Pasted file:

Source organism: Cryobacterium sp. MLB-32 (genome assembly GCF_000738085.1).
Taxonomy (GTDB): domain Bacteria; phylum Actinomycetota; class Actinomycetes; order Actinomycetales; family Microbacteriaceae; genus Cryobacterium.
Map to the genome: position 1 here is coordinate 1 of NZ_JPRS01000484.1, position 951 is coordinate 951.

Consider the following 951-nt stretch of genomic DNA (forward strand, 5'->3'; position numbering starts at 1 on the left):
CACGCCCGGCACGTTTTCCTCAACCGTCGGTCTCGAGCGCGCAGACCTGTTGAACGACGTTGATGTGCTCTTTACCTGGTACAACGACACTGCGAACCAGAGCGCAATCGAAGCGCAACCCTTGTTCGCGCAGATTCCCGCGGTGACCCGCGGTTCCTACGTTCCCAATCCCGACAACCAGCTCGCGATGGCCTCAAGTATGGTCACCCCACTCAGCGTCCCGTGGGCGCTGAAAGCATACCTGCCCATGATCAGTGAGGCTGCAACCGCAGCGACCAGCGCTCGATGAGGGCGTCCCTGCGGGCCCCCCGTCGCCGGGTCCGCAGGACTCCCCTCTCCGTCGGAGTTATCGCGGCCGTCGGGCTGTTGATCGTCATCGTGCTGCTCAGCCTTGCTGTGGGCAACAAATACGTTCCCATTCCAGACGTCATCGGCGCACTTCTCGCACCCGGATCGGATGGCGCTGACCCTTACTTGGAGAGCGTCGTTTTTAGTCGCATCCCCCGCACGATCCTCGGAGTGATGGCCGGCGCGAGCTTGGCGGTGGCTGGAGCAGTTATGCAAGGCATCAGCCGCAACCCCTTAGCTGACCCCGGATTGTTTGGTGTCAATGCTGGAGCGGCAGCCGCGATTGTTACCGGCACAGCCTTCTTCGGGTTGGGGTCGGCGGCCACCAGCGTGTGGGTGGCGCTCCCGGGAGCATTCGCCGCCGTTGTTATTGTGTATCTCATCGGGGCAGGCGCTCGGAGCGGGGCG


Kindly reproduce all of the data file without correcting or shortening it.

Source organism: Cryobacterium sp. MLB-32 (genome assembly GCF_000738085.1).
Taxonomy (GTDB): domain Bacteria; phylum Actinomycetota; class Actinomycetes; order Actinomycetales; family Microbacteriaceae; genus Cryobacterium.
Map to the genome: position 1 here is coordinate 1 of NZ_JPRS01000484.1, position 951 is coordinate 951.

Consider the following 951-nt stretch of genomic DNA (forward strand, 5'->3'; position numbering starts at 1 on the left):
CACGCCCGGCACGTTTTCCTCAACCGTCGGTCTCGAGCGCGCAGACCTGTTGAACGACGTTGATGTGCTCTTTACCTGGTACAACGACACTGCGAACCAGAGCGCAATCGAAGCGCAACCCTTGTTCGCGCAGATTCCCGCGGTGACCCGCGGTTCCTACGTTCCCAATCCCGACAACCAGCTCGCGATGGCCTCAAGTATGGTCACCCCACTCAGCGTCCCGTGGGCGCTGAAAGCATACCTGCCCATGATCAGTGAGGCTGCAACCGCAGCGACCAGCGCTCGATGAGGGCGTCCCTGCGGGCCCCCCGTCGCCGGGTCCGCAGGACTCCCCTCTCCGTCGGAGTTATCGCGGCCGTCGGGCTGTTGATCGTCATCGTGCTGCTCAGCCTTGCTGTGGGCAACAAATACGTTCCCATTCCAGACGTCATCGGCGCACTTCTCGCACCCGGATCGGATGGCGCTGACCCTTACTTGGAGAGCGTCGTTTTTAGTCGCATCCCCCGCACGATCCTCGGAGTGATGGCCGGCGCGAGCTTGGCGGTGGCTGGAGCAGTTATGCAAGGCATCAGCCGCAACCCCTTAGCTGACCCCGGATTGTTTGGTGTCAATGCTGGAGCGGCAGCCGCGATTGTTACCGGCACAGCCTTCTTCGGGTTGGGGTCGGCGGCCACCAGCGTGTGGGTGGCGCTCCCGGGAGCATTCGCCGCCGTTGTTATTGTGTATCTCATCGGGGCAGGCGCTCGGAGCGGGGCG